This summer, for the first time ever, I decided I would take seriously the idea that, as an employee on a 9-month contract, I have a period of non-responsibility. In the past, I've simply gone into my office and worked all summer (with exception of holidays and occasional research trips or family vacations).
It didn't help that within two days of starting, I got another flu-like virus that progressed to viral pneumonia and had everyone threatening to take me to the emergency room. Nor that the following week, my dear colleague had organized a science education workshop that had me going in for 8 hours a day. But after that, I began to actually shift into another gear.
I stayed home. I worked in the yard, doing battle with the weeds. I did some repairs around the house that, previously, I would have simply given up on.
I let my son convince me to start playing Pokémon Go. I started walking more.
And finally, after two or three weeks, I realized I had reached a different baseline for stress. I wasn't constantly feeling punchy. I was able to sit back and consider things from a different perspective. It's been good.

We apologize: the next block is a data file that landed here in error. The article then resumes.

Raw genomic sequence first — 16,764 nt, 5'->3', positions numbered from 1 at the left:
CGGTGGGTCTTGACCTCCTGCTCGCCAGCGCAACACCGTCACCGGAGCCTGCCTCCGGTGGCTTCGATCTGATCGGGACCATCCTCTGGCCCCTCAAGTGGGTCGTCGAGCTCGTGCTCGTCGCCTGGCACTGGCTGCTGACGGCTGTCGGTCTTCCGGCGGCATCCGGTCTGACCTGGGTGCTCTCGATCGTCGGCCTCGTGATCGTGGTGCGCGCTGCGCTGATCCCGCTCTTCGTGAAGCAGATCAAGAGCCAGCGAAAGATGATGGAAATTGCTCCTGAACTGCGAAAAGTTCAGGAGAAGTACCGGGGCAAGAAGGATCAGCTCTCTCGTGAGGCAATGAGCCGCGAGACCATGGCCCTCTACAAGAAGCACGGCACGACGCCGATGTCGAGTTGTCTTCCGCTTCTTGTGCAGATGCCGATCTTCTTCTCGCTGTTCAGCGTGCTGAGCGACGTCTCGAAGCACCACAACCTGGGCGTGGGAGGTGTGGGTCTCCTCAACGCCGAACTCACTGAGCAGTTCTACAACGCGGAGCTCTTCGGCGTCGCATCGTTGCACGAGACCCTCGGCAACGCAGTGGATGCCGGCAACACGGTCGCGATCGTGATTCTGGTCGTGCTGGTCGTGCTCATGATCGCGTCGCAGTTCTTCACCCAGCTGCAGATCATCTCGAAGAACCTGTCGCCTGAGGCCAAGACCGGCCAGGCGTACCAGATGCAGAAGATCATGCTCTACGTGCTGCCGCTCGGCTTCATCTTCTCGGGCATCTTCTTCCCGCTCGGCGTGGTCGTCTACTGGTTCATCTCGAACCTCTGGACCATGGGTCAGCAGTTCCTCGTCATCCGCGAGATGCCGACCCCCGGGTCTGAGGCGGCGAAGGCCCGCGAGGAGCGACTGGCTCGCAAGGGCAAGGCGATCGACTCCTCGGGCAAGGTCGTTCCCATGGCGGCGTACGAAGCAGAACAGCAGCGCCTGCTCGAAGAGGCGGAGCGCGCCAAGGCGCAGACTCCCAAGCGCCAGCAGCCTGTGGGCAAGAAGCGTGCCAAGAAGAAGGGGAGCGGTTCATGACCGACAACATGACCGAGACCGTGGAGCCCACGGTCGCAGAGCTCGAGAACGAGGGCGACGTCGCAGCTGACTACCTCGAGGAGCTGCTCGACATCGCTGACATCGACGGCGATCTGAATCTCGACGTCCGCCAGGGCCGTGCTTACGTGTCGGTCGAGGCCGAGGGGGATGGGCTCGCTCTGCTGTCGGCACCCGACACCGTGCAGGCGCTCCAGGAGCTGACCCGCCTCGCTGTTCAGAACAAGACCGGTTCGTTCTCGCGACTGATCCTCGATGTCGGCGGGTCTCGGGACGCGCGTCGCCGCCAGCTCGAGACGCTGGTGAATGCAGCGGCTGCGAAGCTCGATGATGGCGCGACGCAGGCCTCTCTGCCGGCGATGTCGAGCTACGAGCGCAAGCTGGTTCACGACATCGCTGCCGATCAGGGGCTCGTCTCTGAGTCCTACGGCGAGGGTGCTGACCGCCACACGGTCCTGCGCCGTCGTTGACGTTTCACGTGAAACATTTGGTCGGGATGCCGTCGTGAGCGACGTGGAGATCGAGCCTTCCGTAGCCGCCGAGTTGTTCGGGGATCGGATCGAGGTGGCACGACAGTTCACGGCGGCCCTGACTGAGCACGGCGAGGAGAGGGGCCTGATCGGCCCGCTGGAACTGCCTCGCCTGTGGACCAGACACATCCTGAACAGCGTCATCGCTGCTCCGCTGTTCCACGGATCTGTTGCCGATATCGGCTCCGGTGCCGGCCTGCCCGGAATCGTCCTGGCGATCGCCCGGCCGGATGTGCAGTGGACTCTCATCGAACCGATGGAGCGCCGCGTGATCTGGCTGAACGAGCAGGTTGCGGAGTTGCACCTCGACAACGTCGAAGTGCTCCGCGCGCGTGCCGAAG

I also was able to start getting caught up with my Global Voices editorial responsibilities. I had fallen behind in March and hadn't been able to pick them up again. Now I'm almost caught up.
This week, the on-line class I'm teaching becomes available to students, tho doesn't formally start until next week. I've been spending some time during the past couple of weeks getting ready.
Of course, the email never ends. I've still been spending a couple of hours every day keeping on top of email. I also have made time to meet with the technical staff, have an exit interview with our outgoing CIO, write letters of recommendation for students, etc.
I've also been enjoying the chance to take a nap now and again. And on a hot day like today, I'll think that's what I'll do now.